A new study published in Environmental Science and Technology suggests that the use of carbon capture at ethanol plants actually results in more net CO2 emissions.
Furthermore, the study, which was authored by Marc Z. Jacobson, points towards other potential issues with the use of this climate technology, namely increased air pollution, land use and consumer costs.
The study addresses the matter of replacing gasoline vehicles with flex-fuel vehicles (FFVs) that run on ethanol-gasoline blends, which are produced with the help of carbon capture systems.
It compares the production of such fuel blends with the use of battery-electric vehicles (BEVs) powered by renewable energy sources (i.e., wind and solar) in a case study.
The study assesses the proposal of Summit Carbon Solutions to build a carbon capture pipeline connecting 34 ethanol refineries in 5 midwest states that is to transport their captured CO2 emissions to underground injection sites for permanent storage.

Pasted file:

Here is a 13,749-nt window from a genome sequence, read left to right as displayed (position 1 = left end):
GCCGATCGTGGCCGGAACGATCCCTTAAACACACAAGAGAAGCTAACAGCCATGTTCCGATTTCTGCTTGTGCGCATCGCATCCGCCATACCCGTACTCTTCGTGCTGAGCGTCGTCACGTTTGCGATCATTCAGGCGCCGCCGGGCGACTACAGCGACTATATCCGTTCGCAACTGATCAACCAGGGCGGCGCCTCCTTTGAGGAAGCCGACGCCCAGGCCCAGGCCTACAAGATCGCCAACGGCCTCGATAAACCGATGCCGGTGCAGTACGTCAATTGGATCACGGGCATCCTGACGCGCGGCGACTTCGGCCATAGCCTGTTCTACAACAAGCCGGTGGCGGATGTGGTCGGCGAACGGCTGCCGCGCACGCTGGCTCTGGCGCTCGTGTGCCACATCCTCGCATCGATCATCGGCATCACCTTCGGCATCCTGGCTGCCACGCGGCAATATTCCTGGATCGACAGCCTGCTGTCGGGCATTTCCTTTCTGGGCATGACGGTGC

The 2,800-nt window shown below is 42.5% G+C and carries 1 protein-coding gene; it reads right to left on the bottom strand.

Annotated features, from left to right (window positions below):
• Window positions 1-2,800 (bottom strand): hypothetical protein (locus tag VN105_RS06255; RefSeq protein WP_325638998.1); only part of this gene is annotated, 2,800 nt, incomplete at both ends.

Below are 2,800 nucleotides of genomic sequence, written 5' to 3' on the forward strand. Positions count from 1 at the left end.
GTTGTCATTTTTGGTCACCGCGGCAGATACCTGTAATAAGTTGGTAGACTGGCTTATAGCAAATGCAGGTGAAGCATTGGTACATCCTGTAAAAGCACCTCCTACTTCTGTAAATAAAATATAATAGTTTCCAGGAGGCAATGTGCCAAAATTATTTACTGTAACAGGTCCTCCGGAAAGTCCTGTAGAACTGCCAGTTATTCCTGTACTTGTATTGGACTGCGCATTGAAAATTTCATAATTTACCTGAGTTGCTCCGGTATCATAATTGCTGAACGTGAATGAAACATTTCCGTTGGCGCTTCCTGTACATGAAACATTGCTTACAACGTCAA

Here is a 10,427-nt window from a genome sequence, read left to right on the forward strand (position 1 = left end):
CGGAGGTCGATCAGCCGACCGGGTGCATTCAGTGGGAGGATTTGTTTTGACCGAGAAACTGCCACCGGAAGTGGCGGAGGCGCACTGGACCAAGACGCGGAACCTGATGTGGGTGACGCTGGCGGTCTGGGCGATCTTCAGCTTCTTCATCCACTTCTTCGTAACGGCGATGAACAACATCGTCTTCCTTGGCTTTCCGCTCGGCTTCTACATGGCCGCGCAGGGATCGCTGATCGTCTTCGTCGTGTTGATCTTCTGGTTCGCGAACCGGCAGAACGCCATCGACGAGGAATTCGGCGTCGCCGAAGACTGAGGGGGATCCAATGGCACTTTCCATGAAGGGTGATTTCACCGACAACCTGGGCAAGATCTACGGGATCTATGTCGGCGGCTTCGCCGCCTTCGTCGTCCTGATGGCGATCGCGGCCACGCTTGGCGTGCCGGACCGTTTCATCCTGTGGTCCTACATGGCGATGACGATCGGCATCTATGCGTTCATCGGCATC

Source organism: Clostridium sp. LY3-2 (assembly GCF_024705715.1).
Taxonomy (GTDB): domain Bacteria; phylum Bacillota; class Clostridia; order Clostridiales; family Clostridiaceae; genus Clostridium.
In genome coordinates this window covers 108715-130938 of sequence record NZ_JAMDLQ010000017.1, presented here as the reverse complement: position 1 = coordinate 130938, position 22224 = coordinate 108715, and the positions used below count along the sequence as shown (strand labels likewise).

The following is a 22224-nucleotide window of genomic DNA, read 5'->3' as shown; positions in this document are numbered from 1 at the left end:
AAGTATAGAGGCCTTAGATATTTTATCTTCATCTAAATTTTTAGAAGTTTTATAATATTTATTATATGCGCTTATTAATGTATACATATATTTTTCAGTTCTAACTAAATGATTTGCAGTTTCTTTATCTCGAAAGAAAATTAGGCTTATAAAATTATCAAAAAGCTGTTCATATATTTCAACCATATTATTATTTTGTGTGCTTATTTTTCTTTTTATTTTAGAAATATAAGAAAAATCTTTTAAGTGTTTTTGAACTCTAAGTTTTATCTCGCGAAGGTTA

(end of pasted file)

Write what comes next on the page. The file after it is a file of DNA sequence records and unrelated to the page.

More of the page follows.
The findings show that Summit’s project would have a much larger land footprint, would avoid less CO2 emissions, and would likely damage air quality, when compared to building wind farms at the same cost for BEVs.
Furthermore, according to the study, equipping ethanol plants with carbon capture technology will also burden consumers with high fuel costs for years and years to come.
Meanwhile, this wouldn’t be the first stone hurled in the direction of carbon capture pipelines, particularly as it relates to the ethanol industry.
This year has seen major regulatory hurdles for two major pipeline projects, Summit’s included, to the point where one of them, proposed by Navigator CO2, was canceled altogether, and Summit’s was postponed for 2026.